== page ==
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Business Law Today

August 2022

August 2022 in Brief: Legal Opinions & Ethics

Keith Robert Fisher and Christina Houston

August 2022 in Brief: Legal Opinions & Ethics Göçmen

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Ethics and Professional Responsibility

Second Draft of AML-Related Amendments to Model Rules Under Consideration

By Keith R. Fisher

In anticipation of the ABA Annual Meeting recently held in Chicago, two Standing Committees — on Professional Responsibility and on Professional Regulation — prepared a second discussion draft of potential amendments to the Model Rules of Professional Conduct to enhance lawyers’ due diligence with respect to clients potentially engaged in money laundering and related activities. The first draft from December 2021, as previously reported, had been limited to consideration of amendments to the comments accompanying Model Rule 1.2; the current draft considers amendments to both the blackletter and the comments.

The impetus for this initiative, as noted in the prior MIB on this topic, is a resurgence of concerns about the future of self-regulation in the wake of the Corporate Transparency Act and increased pressure from the Treasury Department about combating money laundering. That pressure has increased as a result of publication in recent years of the Panama Papers, the Paradise Papers, and the Pandora Papers, to say nothing of the 60 Minutes – Global Witness exposé televised a few years ago.

While the Standing Committees assert that they have not yet decided whether to present any Model Rule amendments on this topic to the House of Delegates, a more-or-less continuing campaign of pressure has for many years been mounted to yield precisely that result. Some of that history is recounted in the Committees’ second discussion draft. The Section of International Law is one of the principal proponents of AML-related changes to the Model Rules.

Specifically, the current draft would amend the blackletter text of Model Rule 1.2(d) as follows:

(d) A lawyer shall not counsel a client to engage, or assist a client, in conduct that the lawyer knows is criminal or fraudulent. To avoid counseling or assisting a client in conduct the lawyer knows is criminal or fraudulent, a lawyer who reasonably believes a client seeks to use the lawyer’s services to engage or assist in such conduct shall make a reasonable inquiry into the facts and circumstances of the representation. but a A lawyer may discuss the legal consequences of any proposed course of conduct with a client and may counsel or assist a client to make a good faith effort to determine the validity, scope, meaning or application of the law.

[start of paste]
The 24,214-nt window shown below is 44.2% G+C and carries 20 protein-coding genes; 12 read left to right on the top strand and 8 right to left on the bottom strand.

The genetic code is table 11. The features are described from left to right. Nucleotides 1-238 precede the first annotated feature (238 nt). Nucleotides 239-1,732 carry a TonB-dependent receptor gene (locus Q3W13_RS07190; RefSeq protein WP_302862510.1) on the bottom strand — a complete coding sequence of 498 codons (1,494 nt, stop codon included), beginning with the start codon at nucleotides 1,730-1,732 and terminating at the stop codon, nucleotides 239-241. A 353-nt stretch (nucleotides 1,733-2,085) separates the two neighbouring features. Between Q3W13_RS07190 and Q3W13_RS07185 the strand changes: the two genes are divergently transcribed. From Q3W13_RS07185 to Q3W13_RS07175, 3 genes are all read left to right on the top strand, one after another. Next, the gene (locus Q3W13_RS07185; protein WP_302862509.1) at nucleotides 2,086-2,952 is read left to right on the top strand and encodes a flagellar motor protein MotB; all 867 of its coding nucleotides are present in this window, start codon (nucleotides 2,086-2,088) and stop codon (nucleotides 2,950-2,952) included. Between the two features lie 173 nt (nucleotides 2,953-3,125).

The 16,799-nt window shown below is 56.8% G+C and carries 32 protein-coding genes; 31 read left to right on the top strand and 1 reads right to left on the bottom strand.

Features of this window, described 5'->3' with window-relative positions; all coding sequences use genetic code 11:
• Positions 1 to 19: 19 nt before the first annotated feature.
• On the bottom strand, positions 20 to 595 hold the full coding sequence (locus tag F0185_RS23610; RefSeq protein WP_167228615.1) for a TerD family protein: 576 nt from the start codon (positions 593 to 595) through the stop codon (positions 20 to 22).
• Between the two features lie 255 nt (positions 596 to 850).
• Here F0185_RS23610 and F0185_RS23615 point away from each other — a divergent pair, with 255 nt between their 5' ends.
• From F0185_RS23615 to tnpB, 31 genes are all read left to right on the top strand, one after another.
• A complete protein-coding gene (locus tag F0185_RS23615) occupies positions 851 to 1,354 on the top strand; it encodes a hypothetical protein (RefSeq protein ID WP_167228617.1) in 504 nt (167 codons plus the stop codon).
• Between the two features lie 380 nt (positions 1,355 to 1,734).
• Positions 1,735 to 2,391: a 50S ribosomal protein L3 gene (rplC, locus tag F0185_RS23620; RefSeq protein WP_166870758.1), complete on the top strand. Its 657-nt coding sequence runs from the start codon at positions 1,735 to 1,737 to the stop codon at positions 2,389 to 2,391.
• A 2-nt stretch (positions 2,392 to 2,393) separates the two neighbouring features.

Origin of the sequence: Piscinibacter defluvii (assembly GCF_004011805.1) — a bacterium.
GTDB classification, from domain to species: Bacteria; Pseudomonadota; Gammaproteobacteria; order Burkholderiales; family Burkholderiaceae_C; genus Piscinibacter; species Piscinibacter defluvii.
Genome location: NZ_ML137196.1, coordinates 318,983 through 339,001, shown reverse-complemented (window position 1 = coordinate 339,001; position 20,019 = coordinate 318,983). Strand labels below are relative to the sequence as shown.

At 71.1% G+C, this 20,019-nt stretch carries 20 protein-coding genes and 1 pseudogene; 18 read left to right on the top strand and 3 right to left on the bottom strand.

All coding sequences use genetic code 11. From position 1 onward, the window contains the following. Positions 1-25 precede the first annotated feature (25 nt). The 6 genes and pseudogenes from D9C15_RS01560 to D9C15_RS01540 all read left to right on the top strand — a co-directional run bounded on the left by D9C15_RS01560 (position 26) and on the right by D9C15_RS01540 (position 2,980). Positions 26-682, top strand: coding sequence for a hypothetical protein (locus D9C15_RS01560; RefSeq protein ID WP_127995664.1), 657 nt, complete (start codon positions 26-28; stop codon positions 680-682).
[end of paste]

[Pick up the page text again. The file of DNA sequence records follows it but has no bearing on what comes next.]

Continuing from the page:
In addition, the Standing Committees are considering the following amendments to Comment [13] to Model Rule 1.2:

[13] If a lawyer comes to know or reasonably should know that a client expects assistance not permitted by the Rules of Professional Conduct or other law or if the lawyer intends to act contrary to the client’s instructions, the lawyer must consult with the client regarding the limitations on the lawyer’s conduct. See Rule 1.4(a)(5). Factors that may give rise to a reasonable belief warranting further inquiry under paragraph (d) regarding whether a client is seeking the lawyer’s assistance in criminal or fraudulent activity such as money-laundering, terrorism financing, human rights violations, human trafficking, or tax crimes, include: (i) the identity of the client, (ii) the lawyer’s familiarity with the client, (iii) the nature of the requested legal services, and (iv) the relevant jurisdictions involved in the representation (for example, whether a jurisdiction is considered at high risk for fraudulent or other criminal activity). For further information, see ABA Voluntary Good Practices Guidance for Lawyers to Detect and Combat Money Laundering and Terrorist Financing. If after inquiry into the facts and circumstances of the representation a lawyer learns the client expects assistance not permitted by the Rules of Professional Conduct or other law, consultation with the client regarding the limitations on the lawyer’s conduct is required under Rule 1.4(a)(5). If continuing the representation will result in violation of the Rules of Professional Conduct or other law, the lawyer is required to withdraw from the representation under Rule 1.16(a). A lawyer should also be mindful of the lawyer’s obligations to both the court and client under Rules 3.3 and 1.6.

At the Business Law Section annual meeting in September, the Professional Responsibility Committee will discuss this topic.